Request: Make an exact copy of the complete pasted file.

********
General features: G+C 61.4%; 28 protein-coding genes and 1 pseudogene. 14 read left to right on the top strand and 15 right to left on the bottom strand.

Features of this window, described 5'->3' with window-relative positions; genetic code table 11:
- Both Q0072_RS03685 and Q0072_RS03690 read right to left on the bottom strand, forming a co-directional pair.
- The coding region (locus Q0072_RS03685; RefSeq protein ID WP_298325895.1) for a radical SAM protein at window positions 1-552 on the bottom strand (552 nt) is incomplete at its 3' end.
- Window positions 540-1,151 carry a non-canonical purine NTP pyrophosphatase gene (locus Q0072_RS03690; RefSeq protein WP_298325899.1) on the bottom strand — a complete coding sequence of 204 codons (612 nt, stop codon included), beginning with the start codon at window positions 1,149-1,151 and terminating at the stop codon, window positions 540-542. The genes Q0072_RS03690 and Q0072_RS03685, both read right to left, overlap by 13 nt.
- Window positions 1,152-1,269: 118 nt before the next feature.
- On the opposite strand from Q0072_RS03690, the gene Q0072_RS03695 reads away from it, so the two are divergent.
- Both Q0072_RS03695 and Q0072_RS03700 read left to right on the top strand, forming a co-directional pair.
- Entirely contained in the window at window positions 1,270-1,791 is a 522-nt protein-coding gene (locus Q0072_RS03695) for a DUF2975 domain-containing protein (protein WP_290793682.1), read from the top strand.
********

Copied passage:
General features: G+C 61.4%; 28 protein-coding genes and 1 pseudogene. 14 read left to right on the top strand and 15 right to left on the bottom strand.

Features of this window, described 5'->3' with window-relative positions; genetic code table 11:
- Both Q0072_RS03685 and Q0072_RS03690 read right to left on the bottom strand, forming a co-directional pair.
- The coding region (locus Q0072_RS03685; RefSeq protein ID WP_298325895.1) for a radical SAM protein at window positions 1-552 on the bottom strand (552 nt) is incomplete at its 3' end.
- Window positions 540-1,151 carry a non-canonical purine NTP pyrophosphatase gene (locus Q0072_RS03690; RefSeq protein WP_298325899.1) on the bottom strand — a complete coding sequence of 204 codons (612 nt, stop codon included), beginning with the start codon at window positions 1,149-1,151 and terminating at the stop codon, window positions 540-542. The genes Q0072_RS03690 and Q0072_RS03685, both read right to left, overlap by 13 nt.
- Window positions 1,152-1,269: 118 nt before the next feature.
- On the opposite strand from Q0072_RS03690, the gene Q0072_RS03695 reads away from it, so the two are divergent.
- Both Q0072_RS03695 and Q0072_RS03700 read left to right on the top strand, forming a co-directional pair.
- Entirely contained in the window at window positions 1,270-1,791 is a 522-nt protein-coding gene (locus Q0072_RS03695) for a DUF2975 domain-containing protein (protein WP_290793682.1), read from the top strand.